When it comes to the cost of the survey, the $50 incentive condition costed significantly more than the $25 condition. Indeed, for a 35% increase in cost per complete and a 62% increase in overall cost, the $50 condition only resulted in a 9% (4 percentage point) increase in response rate. Survey practitioners interested in surveying physicians in the context of COVID-19 should be aware of this dynamic when choosing the incentive amount to offer during recruitment.
Across the two incentive levels, fewer reminders were needed, on average, in the $50 incentive group compared to the $25 incentive group (1.8 vs. 2.3). Meanwhile, the percentage of respondents who chose to complete the paper version of the survey did not differ statistically from the percentage of respondents who opted to complete the survey online across the two groups.
In line with previous literature and our hypotheses, we found that IMPs responded at higher rates to the higher incentive amount. While the lower incentive affected response rates, however, even the group offered the original amount failed to achieve response rates comparable to previous years. We attribute this to the pandemic.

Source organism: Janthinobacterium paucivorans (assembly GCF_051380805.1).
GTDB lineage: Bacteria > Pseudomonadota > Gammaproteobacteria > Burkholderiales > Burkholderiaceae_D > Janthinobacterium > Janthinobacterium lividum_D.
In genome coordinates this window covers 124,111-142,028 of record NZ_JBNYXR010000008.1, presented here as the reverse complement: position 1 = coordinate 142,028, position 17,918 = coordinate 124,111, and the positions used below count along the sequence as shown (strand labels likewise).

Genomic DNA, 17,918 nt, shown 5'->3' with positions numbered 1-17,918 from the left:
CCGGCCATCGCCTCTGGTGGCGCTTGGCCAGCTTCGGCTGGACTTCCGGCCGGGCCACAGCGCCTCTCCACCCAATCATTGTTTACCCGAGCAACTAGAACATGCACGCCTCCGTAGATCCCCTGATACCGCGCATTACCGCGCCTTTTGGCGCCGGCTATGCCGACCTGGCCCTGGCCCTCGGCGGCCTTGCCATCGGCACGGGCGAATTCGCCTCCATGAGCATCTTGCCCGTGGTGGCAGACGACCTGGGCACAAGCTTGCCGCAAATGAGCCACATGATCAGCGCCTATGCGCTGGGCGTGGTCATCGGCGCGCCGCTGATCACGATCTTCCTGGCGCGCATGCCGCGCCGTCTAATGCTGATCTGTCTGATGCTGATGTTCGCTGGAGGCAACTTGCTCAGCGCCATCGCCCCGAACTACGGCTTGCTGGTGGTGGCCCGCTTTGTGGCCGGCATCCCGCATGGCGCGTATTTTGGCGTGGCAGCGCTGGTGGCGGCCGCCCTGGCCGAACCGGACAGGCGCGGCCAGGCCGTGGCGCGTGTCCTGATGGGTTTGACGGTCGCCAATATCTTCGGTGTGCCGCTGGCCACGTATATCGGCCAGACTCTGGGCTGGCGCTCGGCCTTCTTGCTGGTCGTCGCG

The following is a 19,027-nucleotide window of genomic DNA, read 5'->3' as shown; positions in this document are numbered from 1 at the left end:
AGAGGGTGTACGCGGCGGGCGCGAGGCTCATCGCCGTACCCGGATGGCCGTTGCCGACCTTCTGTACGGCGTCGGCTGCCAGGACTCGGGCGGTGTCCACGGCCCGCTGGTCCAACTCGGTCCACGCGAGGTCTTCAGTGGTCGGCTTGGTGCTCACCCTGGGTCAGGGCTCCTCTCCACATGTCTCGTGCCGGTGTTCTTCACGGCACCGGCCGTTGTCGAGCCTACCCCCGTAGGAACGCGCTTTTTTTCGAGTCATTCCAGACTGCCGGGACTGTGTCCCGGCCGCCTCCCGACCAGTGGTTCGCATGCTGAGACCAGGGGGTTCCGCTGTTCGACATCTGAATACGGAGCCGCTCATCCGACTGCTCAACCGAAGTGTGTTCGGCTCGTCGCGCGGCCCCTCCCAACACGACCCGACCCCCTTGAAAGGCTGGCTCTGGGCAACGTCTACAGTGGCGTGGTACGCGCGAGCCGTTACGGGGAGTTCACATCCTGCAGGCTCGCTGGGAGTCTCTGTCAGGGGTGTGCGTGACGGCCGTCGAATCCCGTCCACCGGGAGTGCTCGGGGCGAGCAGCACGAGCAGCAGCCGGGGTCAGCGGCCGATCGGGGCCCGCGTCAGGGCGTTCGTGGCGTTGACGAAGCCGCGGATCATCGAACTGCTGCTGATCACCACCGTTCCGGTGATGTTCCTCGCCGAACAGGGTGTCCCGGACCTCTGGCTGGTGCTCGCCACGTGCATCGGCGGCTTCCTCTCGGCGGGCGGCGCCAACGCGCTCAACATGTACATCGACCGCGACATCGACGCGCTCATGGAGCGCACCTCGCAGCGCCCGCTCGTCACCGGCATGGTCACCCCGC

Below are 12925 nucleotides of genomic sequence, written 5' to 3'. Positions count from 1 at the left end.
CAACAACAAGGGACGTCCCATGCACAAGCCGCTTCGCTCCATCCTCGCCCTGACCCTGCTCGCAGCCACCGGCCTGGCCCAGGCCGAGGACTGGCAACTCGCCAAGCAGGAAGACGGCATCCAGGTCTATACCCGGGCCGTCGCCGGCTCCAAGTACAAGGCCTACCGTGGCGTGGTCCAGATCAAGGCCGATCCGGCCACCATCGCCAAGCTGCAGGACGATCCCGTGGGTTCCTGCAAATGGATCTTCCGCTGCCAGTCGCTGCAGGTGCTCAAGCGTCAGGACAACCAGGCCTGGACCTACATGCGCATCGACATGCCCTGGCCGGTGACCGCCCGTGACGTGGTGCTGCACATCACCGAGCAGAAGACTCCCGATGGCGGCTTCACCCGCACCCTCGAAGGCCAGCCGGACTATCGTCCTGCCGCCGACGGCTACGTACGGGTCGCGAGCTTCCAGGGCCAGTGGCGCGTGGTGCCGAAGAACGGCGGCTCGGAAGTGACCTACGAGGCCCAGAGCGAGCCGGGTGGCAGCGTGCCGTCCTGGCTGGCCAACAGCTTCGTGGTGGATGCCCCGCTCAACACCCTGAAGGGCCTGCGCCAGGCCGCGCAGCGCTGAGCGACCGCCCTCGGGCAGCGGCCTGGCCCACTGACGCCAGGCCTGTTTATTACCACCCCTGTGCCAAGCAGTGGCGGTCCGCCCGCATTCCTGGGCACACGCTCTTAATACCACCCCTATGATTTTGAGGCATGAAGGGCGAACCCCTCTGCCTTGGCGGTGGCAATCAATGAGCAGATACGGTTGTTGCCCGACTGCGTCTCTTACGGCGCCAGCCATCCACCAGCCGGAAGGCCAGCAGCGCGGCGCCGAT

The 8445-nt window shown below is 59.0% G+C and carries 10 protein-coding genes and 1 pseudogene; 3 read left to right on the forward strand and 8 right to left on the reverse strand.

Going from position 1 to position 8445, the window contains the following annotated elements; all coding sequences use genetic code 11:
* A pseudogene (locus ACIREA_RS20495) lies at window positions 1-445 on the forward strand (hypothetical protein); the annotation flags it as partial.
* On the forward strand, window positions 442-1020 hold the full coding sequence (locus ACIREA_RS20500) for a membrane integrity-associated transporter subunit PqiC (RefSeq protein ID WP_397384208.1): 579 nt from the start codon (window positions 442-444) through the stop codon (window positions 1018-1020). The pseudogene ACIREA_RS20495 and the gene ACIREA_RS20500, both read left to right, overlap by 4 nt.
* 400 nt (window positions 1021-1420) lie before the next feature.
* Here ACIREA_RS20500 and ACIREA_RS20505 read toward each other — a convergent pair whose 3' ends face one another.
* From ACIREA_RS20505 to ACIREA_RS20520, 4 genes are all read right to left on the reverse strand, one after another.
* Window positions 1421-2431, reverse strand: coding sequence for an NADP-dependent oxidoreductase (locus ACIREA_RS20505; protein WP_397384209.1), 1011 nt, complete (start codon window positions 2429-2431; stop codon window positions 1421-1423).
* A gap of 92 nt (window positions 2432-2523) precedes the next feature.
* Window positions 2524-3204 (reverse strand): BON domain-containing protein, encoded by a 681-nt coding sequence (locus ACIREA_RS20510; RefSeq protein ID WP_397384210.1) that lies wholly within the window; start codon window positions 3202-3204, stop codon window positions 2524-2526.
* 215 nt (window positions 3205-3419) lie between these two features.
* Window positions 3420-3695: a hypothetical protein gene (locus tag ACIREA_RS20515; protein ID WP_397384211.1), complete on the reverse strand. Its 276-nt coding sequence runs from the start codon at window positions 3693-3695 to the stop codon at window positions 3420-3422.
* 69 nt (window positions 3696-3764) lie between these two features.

This study has some limitations. First, while the samples assigned to the different incentive conditions did not differ from one another in terms of age or sex, the two demographic variables to which we had access in the sampling frame, there may be other variables that we were unable to measure on which the samples were imbalanced. Second, while the internal validity of the study is high given random assignment of respondents to incentive levels, we do not have population benchmarks to which to compare our sample. However, given that only small amounts of variance on potentially moderating variables are necessary to estimate valid, generalizable treatment effects (Druckman and Kam 2011), we are confident in the generalizability of our findings. Third, given that our survey administration procedures were not exactly the same across waves, it is possible that differences unrelated to COVID-19 explain some of the variation in response rates across waves. Finally, even before COVID, response rates to surveys had been declining. We cannot rule out that some of the decline in response rates on which we report here is due to that ongoing trend.
While COVID-19 has made it more difficult to survey physicians, understanding their attitudes and opinions is perhaps more important now than ever before. It therefore behooves researchers to continue investigating how to increase physician responses in this challenging new context.